Sacred Machine by Ike Yard
Post punk art wreckers reform once again with impressive results
Ike Yard are a New York based art band who were active for a short period in the early eighties. Their brand of experimental, forward-thinking music was influenced by the UK post-punk dub of PiL, the Neue Deutsche Welle of D.A.F. and the krautrock experimentation of Can. They reformed in 2007 and went on to release an EP (Öst) and album (Nord) which attracted support from the likes of Regis, Tropic of Cancer and Powell in the form of three remix EPs. Sacred Machine is their first new material in seven years and picks up where they left off.
A perfect sequence of five tracks begins with the dirty and reverberating guitars of Night Klub, a ramshackle buzz of Sonic Youth pervades and a spoken word refrain of “Night After Night” (a reference to their own track from 1980) forms the main hook. Sacred Machine is a subtle monster, echoey lyrics reminiscent of Suicide merge with Ambient vibes; washed out static and faded white noise all add a serious heft to proceedings. At eight minutes, it floats by effortlessly, easing gently into the glorious Tear Drop, a collaboration with Tropic Of Cancer, where lead singer Camella Lobo’s dulcet tones cut through the fuggy mood, adding an effective new dynamic to the Ike Yard sound — there’s even a chorus you can sing along to! Following the natural arc back down, the closing tracks return to the rambling chords, with Spit sporting a Mark E. Smith vocal-style snippet while Slaves Of Janet expands further the spaced-out Ambient vibe, with the help of Erica Belle on vocals.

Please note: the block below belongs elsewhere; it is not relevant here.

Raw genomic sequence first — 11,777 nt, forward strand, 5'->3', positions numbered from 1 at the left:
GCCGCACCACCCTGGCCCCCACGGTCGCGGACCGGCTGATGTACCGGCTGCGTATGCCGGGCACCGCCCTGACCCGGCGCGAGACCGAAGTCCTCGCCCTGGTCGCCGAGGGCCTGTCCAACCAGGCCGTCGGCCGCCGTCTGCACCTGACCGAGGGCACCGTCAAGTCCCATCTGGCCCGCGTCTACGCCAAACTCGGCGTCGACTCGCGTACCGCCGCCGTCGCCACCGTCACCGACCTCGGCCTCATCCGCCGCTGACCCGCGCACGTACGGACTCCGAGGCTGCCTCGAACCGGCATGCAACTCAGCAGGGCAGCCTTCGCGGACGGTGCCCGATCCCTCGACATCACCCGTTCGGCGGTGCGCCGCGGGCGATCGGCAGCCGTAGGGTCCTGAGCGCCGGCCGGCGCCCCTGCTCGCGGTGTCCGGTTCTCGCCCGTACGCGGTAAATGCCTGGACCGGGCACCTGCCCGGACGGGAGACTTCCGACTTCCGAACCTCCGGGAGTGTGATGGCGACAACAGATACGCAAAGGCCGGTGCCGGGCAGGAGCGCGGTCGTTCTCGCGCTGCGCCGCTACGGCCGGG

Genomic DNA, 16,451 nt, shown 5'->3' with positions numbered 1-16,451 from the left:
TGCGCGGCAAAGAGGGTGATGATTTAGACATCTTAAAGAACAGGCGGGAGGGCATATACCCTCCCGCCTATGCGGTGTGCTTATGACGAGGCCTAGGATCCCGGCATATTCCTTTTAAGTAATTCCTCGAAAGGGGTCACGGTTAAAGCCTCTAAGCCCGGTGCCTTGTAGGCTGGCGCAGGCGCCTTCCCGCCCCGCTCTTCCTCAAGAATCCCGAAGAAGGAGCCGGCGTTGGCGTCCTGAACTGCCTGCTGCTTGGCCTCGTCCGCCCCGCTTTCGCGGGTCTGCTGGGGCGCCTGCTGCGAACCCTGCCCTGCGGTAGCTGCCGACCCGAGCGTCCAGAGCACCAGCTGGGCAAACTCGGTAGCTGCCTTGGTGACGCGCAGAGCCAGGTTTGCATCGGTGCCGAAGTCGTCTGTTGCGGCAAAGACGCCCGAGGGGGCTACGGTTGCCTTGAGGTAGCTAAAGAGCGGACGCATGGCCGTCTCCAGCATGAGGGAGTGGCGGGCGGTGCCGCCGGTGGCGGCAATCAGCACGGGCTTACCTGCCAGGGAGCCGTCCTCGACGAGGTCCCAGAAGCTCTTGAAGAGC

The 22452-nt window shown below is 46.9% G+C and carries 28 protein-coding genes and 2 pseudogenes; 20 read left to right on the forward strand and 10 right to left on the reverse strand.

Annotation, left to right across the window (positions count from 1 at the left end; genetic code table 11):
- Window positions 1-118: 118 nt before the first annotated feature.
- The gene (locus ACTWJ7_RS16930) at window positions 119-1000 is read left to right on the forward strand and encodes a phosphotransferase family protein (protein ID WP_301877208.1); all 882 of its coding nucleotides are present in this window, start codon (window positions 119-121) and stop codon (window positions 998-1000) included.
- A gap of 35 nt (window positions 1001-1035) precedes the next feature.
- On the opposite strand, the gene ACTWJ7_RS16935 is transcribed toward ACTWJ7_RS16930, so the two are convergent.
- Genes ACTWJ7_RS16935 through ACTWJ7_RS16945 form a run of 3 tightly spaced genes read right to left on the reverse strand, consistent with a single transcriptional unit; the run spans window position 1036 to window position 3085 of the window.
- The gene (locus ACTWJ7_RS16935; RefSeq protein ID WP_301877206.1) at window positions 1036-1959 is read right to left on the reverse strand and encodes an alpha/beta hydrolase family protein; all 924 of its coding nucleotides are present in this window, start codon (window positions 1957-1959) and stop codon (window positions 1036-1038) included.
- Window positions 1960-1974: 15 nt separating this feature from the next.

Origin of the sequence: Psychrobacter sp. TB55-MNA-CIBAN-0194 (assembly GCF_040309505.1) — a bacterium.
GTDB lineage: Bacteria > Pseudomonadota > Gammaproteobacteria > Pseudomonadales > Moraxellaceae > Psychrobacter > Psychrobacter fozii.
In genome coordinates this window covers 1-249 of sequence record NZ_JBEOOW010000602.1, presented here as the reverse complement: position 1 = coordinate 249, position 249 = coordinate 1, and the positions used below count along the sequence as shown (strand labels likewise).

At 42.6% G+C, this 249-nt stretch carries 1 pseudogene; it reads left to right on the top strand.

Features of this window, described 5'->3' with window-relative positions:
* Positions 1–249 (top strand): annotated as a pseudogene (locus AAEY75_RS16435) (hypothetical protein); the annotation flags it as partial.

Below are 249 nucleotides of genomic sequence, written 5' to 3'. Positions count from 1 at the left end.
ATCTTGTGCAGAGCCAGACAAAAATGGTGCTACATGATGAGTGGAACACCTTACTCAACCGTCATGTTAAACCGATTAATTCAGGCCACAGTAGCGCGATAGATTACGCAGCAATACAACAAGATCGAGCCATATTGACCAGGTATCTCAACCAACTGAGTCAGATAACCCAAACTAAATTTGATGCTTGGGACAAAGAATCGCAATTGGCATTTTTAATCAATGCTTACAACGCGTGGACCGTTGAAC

- Rating: 9/10
- Listens: 17
- Highlight: Tear Drop
- Label: Noiztank
- Release date: 16th October 2017